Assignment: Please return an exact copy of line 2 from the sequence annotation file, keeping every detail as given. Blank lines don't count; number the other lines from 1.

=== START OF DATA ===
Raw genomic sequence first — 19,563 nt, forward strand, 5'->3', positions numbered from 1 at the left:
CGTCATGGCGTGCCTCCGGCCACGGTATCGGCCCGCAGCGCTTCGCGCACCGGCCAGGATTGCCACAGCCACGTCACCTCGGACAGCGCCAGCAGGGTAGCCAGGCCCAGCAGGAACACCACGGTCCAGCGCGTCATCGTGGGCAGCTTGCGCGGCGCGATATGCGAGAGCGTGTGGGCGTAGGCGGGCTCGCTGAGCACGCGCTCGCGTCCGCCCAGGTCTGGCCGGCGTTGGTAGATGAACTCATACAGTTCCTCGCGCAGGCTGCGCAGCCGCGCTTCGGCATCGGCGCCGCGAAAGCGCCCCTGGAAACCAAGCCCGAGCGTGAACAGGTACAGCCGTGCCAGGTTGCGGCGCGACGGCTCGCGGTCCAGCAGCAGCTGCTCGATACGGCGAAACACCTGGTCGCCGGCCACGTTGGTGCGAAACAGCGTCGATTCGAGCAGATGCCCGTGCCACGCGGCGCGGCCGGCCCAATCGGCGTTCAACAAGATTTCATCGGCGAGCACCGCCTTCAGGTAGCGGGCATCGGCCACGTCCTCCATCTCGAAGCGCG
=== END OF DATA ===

CGTCATGGCGTGCCTCCGGCCACGGTATCGGCCCGCAGCGCTTCGCGCACCGGCCAGGATTGCCACAGCCACGTCACCTCGGACAGCGCCAGCAGGGTAGCCAGGCCCAGCAGGAACACCACGGTCCAGCGCGTCATCGTGGGCAGCTTGCGCGGCGCGATATGCGAGAGCGTGTGGGCGTAGGCGGGCTCGCTGAGCACGCGCTCGCGTCCGCCCAGGTCTGGCCGGCGTTGGTAGATGAACTCATACAGTTCCTCGCGCAGGCTGCGCAGCCGCGCTTCGGCATCGGCGCCGCGAAAGCGCCCCTGGAAACCAAGCCCGAGCGTGAACAGGTACAGCCGTGCCAGGTTGCGGCGCGACGGCTCGCGGTCCAGCAGCAGCTGCTCGATACGGCGAAACACCTGGTCGCCGGCCACGTTGGTGCGAAACAGCGTCGATTCGAGCAGATGCCCGTGCCACGCGGCGCGGCCGGCCCAATCGGCGTTCAACAAGATTTCATCGGCGAGCACCGCCTTCAGGTAGCGGGCATCGGCCACGTCCTCCATCTCGAAGCGCG